LETS DISH!
Chris Gardner  /  AP
Workers gather around food prep stations and prepare meals during a morning session at 'Let's Dish!' in Timonium, Md., April 6. Let's Dish! promises to help cooks pressed for time make meals for their families in a few hours.
updated 4/15/2005 10:48:15 AM ET 2005-04-15T14:48:15

Whether it’s the shopping, the chopping or the kitchen cleanup that makes busy moms reach for the drawer of takeout menus, one company says it can help simplify the answer to the daily question, “What’s for dinner?”

Let’s Dish! promises to help customers make up to a dozen dishes for their families in two hours. They supply the kitchen, recipes, ingredients and clean-up, while leaving the assembly to their customers. The result saves the cooks time when they need it most: the hectic dinner hour.

'It's a lifesaver'
“It’s a lifesaver,” Ann Pezzulla, who lives in this Baltimore suburb. She knows how to cook, but with four kids, she just doesn’t have the time.

When customers sign up online for a session, they can choose eight entrees for $155 or 12 for $195. Each entree serves six, and the offerings are as varied as Alaskan pollock with tequila-lime-mango salsa or carbonara pizza.

After a quick orientation, the “dishers,” as they’re called, pull their hair back in blue or orange bandanas, don aprons and get down to measuring and mixing.

A recipe posted at each station guides them through the process and allows options for families’ preferences — like adding more garlic or leaving out the broccoli.

“You choose what’s right for your family,” said Lisa Hardiman, who co-owns the business with her husband, Erik Ginsberg, and Rick and Alexa Corcoran. They also try to accommodate vegetarians and people with food allergies.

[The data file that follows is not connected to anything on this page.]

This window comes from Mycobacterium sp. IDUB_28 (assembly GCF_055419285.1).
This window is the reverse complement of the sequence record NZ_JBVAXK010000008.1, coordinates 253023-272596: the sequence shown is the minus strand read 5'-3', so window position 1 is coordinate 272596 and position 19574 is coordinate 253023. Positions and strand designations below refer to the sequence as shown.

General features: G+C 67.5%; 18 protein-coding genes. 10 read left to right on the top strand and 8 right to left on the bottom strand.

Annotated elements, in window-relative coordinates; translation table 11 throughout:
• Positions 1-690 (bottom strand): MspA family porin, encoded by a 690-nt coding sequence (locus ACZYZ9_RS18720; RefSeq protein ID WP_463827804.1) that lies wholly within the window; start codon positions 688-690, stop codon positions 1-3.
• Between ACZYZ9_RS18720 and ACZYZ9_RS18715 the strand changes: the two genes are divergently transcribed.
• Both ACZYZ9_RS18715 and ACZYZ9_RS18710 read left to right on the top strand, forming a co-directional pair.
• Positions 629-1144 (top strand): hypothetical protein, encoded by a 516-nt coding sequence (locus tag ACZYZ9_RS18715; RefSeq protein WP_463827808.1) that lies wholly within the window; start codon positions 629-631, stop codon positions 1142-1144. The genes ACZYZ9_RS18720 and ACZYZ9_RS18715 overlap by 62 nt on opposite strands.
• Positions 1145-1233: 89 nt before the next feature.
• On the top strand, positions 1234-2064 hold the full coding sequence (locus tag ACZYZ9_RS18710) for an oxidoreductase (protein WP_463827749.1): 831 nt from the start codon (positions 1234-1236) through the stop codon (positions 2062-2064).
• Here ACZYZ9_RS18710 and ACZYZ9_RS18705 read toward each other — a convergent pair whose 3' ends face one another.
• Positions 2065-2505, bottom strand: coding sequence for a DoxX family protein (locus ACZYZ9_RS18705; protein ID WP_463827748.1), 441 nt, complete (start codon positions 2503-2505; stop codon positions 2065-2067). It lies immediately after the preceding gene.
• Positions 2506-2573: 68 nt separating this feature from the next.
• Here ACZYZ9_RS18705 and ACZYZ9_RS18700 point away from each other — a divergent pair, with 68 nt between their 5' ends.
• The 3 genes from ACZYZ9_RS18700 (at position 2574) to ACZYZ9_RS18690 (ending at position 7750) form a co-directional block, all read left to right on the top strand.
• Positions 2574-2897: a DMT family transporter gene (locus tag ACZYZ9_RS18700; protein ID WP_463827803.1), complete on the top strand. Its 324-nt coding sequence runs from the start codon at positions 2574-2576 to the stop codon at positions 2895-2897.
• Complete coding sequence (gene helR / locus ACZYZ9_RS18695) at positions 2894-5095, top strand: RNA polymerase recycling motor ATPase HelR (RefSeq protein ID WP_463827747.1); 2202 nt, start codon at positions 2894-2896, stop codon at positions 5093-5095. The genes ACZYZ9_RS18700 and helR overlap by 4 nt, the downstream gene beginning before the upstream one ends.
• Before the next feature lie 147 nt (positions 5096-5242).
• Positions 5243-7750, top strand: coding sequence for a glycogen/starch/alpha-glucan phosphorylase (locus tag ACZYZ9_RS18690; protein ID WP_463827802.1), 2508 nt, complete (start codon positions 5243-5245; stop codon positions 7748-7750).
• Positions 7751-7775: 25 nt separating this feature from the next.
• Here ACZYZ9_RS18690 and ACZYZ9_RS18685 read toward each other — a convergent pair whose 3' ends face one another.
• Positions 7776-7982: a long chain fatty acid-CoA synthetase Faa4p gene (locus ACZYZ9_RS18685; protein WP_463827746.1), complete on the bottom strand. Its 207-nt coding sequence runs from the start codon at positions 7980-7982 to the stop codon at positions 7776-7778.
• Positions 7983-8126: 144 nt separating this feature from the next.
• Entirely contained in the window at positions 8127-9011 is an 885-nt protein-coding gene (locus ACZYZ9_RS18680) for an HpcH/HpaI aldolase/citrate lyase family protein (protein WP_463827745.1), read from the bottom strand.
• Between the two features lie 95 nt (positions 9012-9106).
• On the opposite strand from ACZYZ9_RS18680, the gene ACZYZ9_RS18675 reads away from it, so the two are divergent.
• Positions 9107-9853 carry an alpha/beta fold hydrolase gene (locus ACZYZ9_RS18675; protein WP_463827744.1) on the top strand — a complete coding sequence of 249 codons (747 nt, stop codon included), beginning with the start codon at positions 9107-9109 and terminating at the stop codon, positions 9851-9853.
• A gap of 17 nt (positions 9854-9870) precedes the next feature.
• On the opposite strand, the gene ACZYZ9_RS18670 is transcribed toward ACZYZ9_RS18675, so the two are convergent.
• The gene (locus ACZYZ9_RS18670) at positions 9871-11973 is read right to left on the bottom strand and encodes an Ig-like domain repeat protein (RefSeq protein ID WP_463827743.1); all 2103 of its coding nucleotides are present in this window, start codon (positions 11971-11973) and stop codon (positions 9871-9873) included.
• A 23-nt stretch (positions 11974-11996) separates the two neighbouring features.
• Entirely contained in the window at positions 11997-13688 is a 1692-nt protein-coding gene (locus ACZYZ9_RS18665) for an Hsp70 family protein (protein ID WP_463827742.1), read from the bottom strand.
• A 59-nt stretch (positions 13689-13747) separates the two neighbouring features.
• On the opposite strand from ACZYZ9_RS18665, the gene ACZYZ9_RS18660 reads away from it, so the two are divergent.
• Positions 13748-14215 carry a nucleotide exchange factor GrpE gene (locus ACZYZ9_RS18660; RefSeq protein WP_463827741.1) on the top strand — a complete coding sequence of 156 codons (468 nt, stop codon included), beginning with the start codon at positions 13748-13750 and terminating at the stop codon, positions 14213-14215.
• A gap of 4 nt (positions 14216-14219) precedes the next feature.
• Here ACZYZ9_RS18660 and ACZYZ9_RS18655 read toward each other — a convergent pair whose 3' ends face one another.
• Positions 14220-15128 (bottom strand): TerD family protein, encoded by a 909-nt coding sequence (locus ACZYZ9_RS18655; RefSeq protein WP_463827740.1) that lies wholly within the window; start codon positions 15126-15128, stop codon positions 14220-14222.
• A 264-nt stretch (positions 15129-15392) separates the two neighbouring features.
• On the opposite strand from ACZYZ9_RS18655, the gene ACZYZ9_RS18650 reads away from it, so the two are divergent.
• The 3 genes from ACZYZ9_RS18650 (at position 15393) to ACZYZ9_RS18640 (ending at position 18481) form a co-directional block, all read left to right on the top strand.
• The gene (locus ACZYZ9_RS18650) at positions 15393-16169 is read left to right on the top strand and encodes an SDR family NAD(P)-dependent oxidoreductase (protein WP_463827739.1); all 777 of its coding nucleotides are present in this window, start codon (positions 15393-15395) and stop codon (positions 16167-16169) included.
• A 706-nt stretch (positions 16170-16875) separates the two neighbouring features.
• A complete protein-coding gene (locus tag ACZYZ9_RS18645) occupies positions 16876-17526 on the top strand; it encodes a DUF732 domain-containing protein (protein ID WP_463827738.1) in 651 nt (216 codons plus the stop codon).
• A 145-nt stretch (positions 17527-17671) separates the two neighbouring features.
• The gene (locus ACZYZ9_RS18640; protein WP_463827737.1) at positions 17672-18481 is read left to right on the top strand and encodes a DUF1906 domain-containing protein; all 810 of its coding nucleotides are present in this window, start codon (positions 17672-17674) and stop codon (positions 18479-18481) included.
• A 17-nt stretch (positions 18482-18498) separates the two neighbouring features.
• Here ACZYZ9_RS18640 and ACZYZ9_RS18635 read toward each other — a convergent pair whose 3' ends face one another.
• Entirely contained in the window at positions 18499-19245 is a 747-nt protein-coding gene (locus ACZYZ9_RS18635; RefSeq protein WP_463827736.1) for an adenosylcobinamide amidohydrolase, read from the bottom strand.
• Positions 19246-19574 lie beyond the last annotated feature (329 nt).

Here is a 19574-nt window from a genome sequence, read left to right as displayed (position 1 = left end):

When they’re done, dishers wrap up the food and take it home to the freezer until it’s time to pop the dish in the oven.

Shops take off 'like a rocket'
Ginsberg and Rick Corcoran, who formed a venture capital firm last year, were turned onto the supper preparation idea by a friend who visited a similar business in Texas. After some research, they licensed the Let’s Dish! concept from Minnesota working mothers Ruth Lundquist and Darcy Olson, who founded the company in 2003.

With an investment of about $250,000, the two couples opened shop last November. Six months out, they are turning a profit and seeing about 200 customers a week — more than 90 percent of them busy mothers, Ginsberg said.

“They’ve done a great job taking what we’ve started here and putting it to work in Maryland,” Olson said.

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They’ve done so well they have plans for opening more operations in other Maryland and Virginia communities.

Nationwide, the concept of meal prep outside the home is at the same stage that trendy coffee chains were at 15 years ago, said Bert Vermeulen, organizer for the Easy Meal Preparation Association, which will hold its first major meeting in September.

The idea has spread in suburban areas from Washington state, where Seattle-based Dream Dinners dominates. The largest concentrations are found in the Northwest and in Texas, where Fort Worth-based Super Suppers leads the market, Vermeulen said. There are still very few in the Northeast.

“I’ve seen more than one that has really taken off like a rocket,” Vermeulen said. “They’ve found something that people were really looking for.”

And there’s often more to it that just getting a meal that’s healthier than one from a drive-thru window.

“I love to cook and I thought it would be a fun thing to share,” said Iris Crilley, who lives an hour away but came partly for the socializing aspect of Let’s Dish.

Some customers hold group meetings, or throw company and birthday parties. There are parties booked through July, Alexa Corcoran said.

“Just like everyone hangs out in the kitchen at parties,” she said, there’s something about cooking that coaxes people into a convivial mood.

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